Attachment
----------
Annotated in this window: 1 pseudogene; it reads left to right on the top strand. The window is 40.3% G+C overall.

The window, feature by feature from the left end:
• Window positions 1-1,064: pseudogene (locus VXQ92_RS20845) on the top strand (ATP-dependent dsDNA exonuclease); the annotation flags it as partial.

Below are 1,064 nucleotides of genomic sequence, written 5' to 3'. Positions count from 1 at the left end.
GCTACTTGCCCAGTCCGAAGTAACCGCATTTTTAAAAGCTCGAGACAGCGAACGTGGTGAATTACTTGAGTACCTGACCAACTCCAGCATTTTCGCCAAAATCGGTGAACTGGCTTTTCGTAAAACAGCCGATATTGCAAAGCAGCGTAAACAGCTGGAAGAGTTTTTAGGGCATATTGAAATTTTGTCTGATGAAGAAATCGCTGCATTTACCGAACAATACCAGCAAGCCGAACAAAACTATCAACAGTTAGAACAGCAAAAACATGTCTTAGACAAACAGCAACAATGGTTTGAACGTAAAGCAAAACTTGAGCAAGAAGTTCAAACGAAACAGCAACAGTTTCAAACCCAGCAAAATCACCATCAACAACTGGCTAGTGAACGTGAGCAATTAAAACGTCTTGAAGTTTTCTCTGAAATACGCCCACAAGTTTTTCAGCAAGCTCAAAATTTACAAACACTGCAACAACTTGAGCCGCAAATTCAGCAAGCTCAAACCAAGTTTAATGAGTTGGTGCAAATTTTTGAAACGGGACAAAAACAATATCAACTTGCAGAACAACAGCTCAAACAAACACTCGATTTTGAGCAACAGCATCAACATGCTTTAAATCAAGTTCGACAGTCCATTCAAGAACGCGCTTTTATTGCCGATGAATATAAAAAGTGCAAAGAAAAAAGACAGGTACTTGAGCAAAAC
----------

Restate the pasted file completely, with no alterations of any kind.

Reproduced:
Annotated in this window: 1 pseudogene; it reads left to right on the top strand. The window is 40.3% G+C overall.

The window, feature by feature from the left end:
• Window positions 1-1,064: pseudogene (locus VXQ92_RS20845) on the top strand (ATP-dependent dsDNA exonuclease); the annotation flags it as partial.

Below are 1,064 nucleotides of genomic sequence, written 5' to 3'. Positions count from 1 at the left end.
GCTACTTGCCCAGTCCGAAGTAACCGCATTTTTAAAAGCTCGAGACAGCGAACGTGGTGAATTACTTGAGTACCTGACCAACTCCAGCATTTTCGCCAAAATCGGTGAACTGGCTTTTCGTAAAACAGCCGATATTGCAAAGCAGCGTAAACAGCTGGAAGAGTTTTTAGGGCATATTGAAATTTTGTCTGATGAAGAAATCGCTGCATTTACCGAACAATACCAGCAAGCCGAACAAAACTATCAACAGTTAGAACAGCAAAAACATGTCTTAGACAAACAGCAACAATGGTTTGAACGTAAAGCAAAACTTGAGCAAGAAGTTCAAACGAAACAGCAACAGTTTCAAACCCAGCAAAATCACCATCAACAACTGGCTAGTGAACGTGAGCAATTAAAACGTCTTGAAGTTTTCTCTGAAATACGCCCACAAGTTTTTCAGCAAGCTCAAAATTTACAAACACTGCAACAACTTGAGCCGCAAATTCAGCAAGCTCAAACCAAGTTTAATGAGTTGGTGCAAATTTTTGAAACGGGACAAAAACAATATCAACTTGCAGAACAACAGCTCAAACAAACACTCGATTTTGAGCAACAGCATCAACATGCTTTAAATCAAGTTCGACAGTCCATTCAAGAACGCGCTTTTATTGCCGATGAATATAAAAAGTGCAAAGAAAAAAGACAGGTACTTGAGCAAAAC